Improving Fan Conception to Get the Expected Performance

Keep the engine of vehicles working in optimum temperature conditions is one of the main functions of cooling systems. It helps to extend the engine lifetime and to decrease fuel consumption, then contributing to reduce the CO2 emissions.

As part of the engine cooling system, the fan system is used to force air through the radiator, increasing the dissipation of heat. So, the final thermal performance is closely linked to the fan aerodynamic efficiency.

Unfortunately, even if fans are made of injected reinforced plastic, they deform under rotation, degrading the efficiency. This issue has led us to develop a methodology able to provide a pre-deformed design, so that the blades shape are as expected when the fan is turning.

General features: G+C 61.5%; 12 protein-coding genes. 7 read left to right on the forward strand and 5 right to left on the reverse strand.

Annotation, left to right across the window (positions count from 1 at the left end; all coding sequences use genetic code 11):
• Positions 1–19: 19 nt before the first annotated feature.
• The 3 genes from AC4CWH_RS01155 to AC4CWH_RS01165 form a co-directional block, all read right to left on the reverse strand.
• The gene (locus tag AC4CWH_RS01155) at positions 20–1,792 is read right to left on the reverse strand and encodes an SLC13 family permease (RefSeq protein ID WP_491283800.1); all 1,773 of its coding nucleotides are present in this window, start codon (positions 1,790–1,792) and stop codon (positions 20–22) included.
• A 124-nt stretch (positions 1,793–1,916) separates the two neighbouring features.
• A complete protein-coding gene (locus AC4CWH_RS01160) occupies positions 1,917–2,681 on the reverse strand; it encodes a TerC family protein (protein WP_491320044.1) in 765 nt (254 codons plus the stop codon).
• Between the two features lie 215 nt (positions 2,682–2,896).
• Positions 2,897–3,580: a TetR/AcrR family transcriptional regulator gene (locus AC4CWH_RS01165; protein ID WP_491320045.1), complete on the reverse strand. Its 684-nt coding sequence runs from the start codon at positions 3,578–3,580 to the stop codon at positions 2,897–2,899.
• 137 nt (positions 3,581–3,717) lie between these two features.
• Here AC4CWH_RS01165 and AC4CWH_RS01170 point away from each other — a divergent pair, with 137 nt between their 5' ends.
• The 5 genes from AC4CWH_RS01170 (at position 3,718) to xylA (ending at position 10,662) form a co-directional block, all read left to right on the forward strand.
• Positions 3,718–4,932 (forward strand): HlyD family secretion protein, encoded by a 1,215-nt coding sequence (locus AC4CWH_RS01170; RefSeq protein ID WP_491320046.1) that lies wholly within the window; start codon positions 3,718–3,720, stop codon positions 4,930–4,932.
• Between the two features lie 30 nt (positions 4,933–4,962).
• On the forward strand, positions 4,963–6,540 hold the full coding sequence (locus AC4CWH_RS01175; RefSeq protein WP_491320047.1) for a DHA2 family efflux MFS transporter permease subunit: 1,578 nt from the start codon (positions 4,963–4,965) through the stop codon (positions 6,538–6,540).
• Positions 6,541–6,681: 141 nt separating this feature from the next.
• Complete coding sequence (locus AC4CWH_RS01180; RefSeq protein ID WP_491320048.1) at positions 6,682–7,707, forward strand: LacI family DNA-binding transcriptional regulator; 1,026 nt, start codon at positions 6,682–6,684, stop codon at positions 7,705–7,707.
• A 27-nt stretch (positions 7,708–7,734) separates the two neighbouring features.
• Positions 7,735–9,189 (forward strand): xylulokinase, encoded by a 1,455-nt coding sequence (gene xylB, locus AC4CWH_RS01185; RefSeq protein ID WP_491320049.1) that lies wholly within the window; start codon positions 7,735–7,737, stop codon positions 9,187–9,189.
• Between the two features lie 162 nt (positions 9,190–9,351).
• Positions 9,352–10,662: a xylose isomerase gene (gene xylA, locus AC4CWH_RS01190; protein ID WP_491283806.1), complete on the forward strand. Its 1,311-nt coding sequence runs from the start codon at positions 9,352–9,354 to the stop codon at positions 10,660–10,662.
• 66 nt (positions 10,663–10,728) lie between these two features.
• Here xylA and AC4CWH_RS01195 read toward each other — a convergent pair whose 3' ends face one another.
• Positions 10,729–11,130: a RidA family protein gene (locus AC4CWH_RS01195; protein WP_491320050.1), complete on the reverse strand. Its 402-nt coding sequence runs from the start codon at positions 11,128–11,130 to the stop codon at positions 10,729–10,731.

Once the geometry which leads to the expected performance is defined, the process starts from a rheology simulation in order to calculate fibers orientation. This result is used to determine the mechanical stiffness anisotropy needed for further structural simulations.

A fluid simulation is also performed, aiming to estimate the aerodynamic loads. These values are then combined to the inertial load to get blade deformation through a structural simulation.

This last output is used to build a counter-deformed mesh, obtained by inversing the displacements, and then used as input in a new cycle of simulations.
The approach includes a comparison between the deformed shape and the recommended one. If differences are detected, they are integrated to the counter-deformed concept, until the gap falls into a predefined tolerance.


The Author

Simulation Expert & Team Leader
Valeo Powertrain Thermal Systems - La Verrière